India: The first ever complete map of moon’s surface, developed by NASA, will guide India’s second unmanned lunar mission – Chandrayaan-2 – the way around on moon. India’s lunar mission is scheduled for 2013. The lunar map will help Chandrayaan-2 determine precise landing point on the lunar surface, according to Indian Space Research Organisation (ISRO).
As a member of the international lunar exploration working group, India is in line to procure NASA’s lunar map data.
The Chandrayaan-2 will comprise a 1,200 kg Russian-designed and developed moon lander carrying a single 15 kg rover developed by ISRO in collaboration with Russia. The lander will also carry a 35 kg scientific payload powered by solar panels, an equipment to analyse the lunar soil and detect the presence of water, a seismometer, a laser reflector, and will place a landing beacon to facilitate future moon landings.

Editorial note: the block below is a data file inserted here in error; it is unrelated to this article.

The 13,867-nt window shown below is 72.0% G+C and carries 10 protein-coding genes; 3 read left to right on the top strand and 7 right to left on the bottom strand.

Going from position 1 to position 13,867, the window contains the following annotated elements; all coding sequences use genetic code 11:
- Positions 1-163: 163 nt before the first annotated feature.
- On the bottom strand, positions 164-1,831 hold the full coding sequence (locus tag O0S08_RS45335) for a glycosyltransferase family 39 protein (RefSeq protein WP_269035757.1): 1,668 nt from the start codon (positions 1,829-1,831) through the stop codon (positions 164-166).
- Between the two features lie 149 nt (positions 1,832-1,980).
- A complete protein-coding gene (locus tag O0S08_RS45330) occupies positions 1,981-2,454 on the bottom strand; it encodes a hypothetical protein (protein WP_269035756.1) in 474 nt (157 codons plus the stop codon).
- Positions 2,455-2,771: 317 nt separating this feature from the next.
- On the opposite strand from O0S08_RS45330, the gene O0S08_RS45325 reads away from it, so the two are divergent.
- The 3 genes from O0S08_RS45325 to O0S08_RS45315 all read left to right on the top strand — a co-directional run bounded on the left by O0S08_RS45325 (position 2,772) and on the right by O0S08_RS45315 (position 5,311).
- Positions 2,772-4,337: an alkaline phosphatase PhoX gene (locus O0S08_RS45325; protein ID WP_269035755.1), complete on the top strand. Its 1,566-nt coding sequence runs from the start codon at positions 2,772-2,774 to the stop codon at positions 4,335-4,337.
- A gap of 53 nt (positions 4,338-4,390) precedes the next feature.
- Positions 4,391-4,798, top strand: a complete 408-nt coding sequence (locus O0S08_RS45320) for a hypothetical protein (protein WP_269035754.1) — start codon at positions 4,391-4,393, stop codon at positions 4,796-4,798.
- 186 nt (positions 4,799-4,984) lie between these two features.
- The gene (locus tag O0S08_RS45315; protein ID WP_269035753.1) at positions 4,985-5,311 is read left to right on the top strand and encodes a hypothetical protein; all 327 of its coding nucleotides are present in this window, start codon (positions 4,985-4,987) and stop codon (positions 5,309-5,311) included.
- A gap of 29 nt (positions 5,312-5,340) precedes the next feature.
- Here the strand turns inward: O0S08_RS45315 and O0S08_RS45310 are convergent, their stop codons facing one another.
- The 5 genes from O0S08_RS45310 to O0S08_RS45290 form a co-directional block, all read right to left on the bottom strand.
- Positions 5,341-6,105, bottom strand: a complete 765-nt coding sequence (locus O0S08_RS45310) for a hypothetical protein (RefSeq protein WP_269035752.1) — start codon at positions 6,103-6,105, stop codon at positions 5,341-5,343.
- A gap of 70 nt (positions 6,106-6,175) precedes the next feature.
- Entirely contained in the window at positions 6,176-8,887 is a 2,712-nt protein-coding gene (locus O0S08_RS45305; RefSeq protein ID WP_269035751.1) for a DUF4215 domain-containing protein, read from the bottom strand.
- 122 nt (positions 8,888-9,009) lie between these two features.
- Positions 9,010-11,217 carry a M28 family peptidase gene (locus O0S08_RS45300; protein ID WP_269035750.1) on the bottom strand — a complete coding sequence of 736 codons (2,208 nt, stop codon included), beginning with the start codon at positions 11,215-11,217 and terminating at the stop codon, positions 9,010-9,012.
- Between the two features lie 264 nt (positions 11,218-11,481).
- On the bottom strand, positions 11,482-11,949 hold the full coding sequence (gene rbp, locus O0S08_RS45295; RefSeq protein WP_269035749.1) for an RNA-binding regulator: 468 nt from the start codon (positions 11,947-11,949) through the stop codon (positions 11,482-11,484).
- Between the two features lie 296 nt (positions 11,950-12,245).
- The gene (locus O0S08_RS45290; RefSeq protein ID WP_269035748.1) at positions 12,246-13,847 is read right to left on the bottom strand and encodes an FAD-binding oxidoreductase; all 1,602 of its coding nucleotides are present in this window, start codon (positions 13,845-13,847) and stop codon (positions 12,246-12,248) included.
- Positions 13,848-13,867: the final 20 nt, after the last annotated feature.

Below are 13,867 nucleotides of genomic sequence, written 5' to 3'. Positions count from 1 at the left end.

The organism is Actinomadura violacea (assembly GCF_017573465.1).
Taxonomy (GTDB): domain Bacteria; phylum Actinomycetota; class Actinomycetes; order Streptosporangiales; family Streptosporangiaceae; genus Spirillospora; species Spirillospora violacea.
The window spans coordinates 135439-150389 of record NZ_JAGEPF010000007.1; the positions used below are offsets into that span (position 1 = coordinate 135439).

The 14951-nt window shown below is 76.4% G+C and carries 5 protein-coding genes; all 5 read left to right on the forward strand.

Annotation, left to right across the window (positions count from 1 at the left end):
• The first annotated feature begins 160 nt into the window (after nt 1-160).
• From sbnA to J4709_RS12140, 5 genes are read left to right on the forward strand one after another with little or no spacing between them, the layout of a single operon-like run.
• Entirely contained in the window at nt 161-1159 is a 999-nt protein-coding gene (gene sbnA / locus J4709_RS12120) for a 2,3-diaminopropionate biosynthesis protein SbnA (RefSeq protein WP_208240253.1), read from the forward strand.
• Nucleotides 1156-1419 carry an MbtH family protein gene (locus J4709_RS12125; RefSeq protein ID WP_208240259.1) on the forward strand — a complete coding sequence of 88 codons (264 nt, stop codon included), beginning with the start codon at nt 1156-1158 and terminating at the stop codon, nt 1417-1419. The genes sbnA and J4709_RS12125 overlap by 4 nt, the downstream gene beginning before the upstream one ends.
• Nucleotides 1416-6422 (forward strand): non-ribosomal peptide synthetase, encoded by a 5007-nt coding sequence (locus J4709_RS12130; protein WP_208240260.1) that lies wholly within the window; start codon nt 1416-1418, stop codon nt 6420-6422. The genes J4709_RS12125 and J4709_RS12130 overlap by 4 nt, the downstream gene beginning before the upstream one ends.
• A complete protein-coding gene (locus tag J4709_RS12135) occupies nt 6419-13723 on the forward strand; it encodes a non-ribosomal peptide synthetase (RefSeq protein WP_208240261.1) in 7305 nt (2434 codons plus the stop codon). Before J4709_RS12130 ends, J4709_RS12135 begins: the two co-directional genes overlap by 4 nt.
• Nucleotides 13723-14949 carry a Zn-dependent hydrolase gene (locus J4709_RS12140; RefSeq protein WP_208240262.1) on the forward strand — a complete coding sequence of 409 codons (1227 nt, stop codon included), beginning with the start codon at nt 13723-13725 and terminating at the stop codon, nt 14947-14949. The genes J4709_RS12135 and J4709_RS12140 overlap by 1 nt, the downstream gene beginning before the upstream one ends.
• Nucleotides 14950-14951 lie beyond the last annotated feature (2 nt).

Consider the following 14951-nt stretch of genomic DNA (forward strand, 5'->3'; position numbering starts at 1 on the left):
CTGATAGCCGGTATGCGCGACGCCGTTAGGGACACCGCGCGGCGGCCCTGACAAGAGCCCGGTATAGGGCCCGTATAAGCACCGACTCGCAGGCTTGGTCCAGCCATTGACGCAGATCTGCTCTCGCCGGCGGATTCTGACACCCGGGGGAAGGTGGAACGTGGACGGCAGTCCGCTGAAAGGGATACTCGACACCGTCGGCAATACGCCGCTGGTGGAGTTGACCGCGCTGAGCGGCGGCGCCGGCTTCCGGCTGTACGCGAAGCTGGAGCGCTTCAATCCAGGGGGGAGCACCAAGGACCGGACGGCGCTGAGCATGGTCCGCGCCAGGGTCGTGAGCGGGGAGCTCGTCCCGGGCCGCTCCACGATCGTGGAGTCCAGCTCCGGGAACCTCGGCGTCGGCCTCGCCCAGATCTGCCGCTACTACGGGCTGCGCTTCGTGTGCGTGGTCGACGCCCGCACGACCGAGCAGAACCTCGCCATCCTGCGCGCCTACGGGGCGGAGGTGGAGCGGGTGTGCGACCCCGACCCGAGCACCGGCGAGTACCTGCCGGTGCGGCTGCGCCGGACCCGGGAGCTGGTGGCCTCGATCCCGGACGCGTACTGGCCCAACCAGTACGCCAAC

According to ISRO, the data being compiled will include digital elevations and terrain maps which will act as fundamental reference for future scientific and human exploration missions to the moon, beginning with Chandrayaan-2.
“The data will be used by space scientists for a period of six months before being put into the public domain,” said RR Navalgund, director of Ahmedabad-based Space Application Centre (SAC).
Chandrayaan-2 will pick up from where Chandrayaan-1 (October 2008-August 2009) left off after recording the discovery of water and water ice on moon, particularly in moon’s polar regions.
These regions are not reached by sunlight and not much is known about how deep these craters are near the lunar poles.
But what space scientists do know is that these function as ideal cold storage capable of accumulating and preserving water ice and water molecules which will tremendously help future lunar exploratory missions.